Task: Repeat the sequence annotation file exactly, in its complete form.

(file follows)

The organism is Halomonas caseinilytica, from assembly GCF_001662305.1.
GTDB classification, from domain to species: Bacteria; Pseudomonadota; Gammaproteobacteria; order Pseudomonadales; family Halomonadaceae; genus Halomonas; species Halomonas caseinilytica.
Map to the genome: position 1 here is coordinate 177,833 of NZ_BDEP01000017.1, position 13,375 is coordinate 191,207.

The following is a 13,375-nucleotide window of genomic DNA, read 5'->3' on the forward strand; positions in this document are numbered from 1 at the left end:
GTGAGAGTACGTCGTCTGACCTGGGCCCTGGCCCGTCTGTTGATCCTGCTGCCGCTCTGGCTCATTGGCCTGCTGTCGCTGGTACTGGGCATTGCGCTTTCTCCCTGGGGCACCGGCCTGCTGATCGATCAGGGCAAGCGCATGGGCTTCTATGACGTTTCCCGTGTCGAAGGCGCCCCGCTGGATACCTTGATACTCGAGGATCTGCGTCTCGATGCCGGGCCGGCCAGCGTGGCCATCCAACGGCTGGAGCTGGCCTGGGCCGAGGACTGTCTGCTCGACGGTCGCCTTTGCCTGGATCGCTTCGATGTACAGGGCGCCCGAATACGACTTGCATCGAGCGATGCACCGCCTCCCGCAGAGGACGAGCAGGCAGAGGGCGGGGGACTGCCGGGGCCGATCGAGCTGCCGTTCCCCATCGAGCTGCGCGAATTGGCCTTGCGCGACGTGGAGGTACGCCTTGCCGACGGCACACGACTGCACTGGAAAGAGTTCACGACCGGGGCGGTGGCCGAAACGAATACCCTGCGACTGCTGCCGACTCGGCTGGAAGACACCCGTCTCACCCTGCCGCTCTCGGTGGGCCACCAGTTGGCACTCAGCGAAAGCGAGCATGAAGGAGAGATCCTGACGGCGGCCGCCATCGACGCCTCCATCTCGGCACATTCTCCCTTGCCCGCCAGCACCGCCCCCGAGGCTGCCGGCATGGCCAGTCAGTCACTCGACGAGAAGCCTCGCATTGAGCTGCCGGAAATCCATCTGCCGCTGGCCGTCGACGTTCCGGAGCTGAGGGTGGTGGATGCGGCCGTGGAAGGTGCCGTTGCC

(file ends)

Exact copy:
The organism is Halomonas caseinilytica, from assembly GCF_001662305.1.
GTDB classification, from domain to species: Bacteria; Pseudomonadota; Gammaproteobacteria; order Pseudomonadales; family Halomonadaceae; genus Halomonas; species Halomonas caseinilytica.
Map to the genome: position 1 here is coordinate 177,833 of NZ_BDEP01000017.1, position 13,375 is coordinate 191,207.

The following is a 13,375-nucleotide window of genomic DNA, read 5'->3' on the forward strand; positions in this document are numbered from 1 at the left end:
GTGAGAGTACGTCGTCTGACCTGGGCCCTGGCCCGTCTGTTGATCCTGCTGCCGCTCTGGCTCATTGGCCTGCTGTCGCTGGTACTGGGCATTGCGCTTTCTCCCTGGGGCACCGGCCTGCTGATCGATCAGGGCAAGCGCATGGGCTTCTATGACGTTTCCCGTGTCGAAGGCGCCCCGCTGGATACCTTGATACTCGAGGATCTGCGTCTCGATGCCGGGCCGGCCAGCGTGGCCATCCAACGGCTGGAGCTGGCCTGGGCCGAGGACTGTCTGCTCGACGGTCGCCTTTGCCTGGATCGCTTCGATGTACAGGGCGCCCGAATACGACTTGCATCGAGCGATGCACCGCCTCCCGCAGAGGACGAGCAGGCAGAGGGCGGGGGACTGCCGGGGCCGATCGAGCTGCCGTTCCCCATCGAGCTGCGCGAATTGGCCTTGCGCGACGTGGAGGTACGCCTTGCCGACGGCACACGACTGCACTGGAAAGAGTTCACGACCGGGGCGGTGGCCGAAACGAATACCCTGCGACTGCTGCCGACTCGGCTGGAAGACACCCGTCTCACCCTGCCGCTCTCGGTGGGCCACCAGTTGGCACTCAGCGAAAGCGAGCATGAAGGAGAGATCCTGACGGCGGCCGCCATCGACGCCTCCATCTCGGCACATTCTCCCTTGCCCGCCAGCACCGCCCCCGAGGCTGCCGGCATGGCCAGTCAGTCACTCGACGAGAAGCCTCGCATTGAGCTGCCGGAAATCCATCTGCCGCTGGCCGTCGACGTTCCGGAGCTGAGGGTGGTGGATGCGGCCGTGGAAGGTGCCGTTGCC